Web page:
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Hao, Zhihao; Inglis, Stephen and Melko, Roger (2014): Destroying a topological quantum bit by condensing Ising vortices. In: Nature Communications, Vol. 5, 5781 [PDF, 334kB]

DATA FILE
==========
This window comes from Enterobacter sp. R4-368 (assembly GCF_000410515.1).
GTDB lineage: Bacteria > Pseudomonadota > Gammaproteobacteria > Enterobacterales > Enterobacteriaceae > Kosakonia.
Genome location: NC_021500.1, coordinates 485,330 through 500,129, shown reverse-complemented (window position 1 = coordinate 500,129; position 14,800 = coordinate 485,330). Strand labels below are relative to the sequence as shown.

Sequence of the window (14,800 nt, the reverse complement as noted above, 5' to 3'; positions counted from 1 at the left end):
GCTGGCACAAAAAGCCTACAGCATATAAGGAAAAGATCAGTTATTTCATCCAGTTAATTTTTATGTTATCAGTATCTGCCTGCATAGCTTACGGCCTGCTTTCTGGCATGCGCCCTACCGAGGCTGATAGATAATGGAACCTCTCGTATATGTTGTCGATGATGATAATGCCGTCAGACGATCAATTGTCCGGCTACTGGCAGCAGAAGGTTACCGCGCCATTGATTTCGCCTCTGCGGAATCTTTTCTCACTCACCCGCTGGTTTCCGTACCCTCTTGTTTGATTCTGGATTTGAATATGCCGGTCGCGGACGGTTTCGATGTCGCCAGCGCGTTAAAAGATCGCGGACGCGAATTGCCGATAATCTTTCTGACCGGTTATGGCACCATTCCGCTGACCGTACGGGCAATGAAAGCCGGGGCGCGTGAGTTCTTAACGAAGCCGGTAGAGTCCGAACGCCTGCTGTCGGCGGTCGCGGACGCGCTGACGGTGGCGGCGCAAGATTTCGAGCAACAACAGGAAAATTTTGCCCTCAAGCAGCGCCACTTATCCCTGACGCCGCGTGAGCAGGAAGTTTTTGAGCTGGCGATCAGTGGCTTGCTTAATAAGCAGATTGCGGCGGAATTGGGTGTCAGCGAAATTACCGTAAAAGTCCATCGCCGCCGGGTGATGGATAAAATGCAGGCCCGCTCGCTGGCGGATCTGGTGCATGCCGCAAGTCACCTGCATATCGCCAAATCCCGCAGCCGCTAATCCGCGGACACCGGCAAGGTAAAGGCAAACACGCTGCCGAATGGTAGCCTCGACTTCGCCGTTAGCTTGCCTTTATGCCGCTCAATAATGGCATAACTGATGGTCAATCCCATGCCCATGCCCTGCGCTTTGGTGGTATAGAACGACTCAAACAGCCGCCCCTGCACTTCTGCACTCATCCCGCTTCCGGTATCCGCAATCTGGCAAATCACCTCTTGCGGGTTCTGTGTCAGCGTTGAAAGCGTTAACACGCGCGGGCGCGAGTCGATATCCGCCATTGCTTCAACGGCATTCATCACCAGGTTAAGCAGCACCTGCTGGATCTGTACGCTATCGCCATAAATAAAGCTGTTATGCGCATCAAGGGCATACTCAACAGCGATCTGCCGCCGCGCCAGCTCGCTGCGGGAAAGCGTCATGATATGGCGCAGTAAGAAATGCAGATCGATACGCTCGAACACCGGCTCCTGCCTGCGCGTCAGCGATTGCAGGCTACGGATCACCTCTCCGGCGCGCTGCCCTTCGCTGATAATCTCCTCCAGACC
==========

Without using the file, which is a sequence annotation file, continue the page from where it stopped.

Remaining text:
The imminent realization of topologically protected qubits in fabricated systems will provide not only an elementary implementation of fault-tolerant quantum computing architecture, but also an experimental vehicle for the general study of topological order. The simplest topological qubit harbours what is known as a Z(2) liquid phase, which encodes information via a degeneracy depending on the system's topology. Elementary excitations of the phase are fractionally charged objects called spinons, or Ising flux vortices called visons. At zero temperature, a Z(2) liquid is stable under deformations of the Hamiltonian until spinon or vison condensation induces a quantum-phase transition destroying the topological order. Here we use quantum Monte Carlo to study a vison-induced transition from a Z(2) liquid to a valence-bond solid in a quantum dimer model on the kagome lattice. Our results indicate that this critical point is beyond the description of the standard Landau paradigm.

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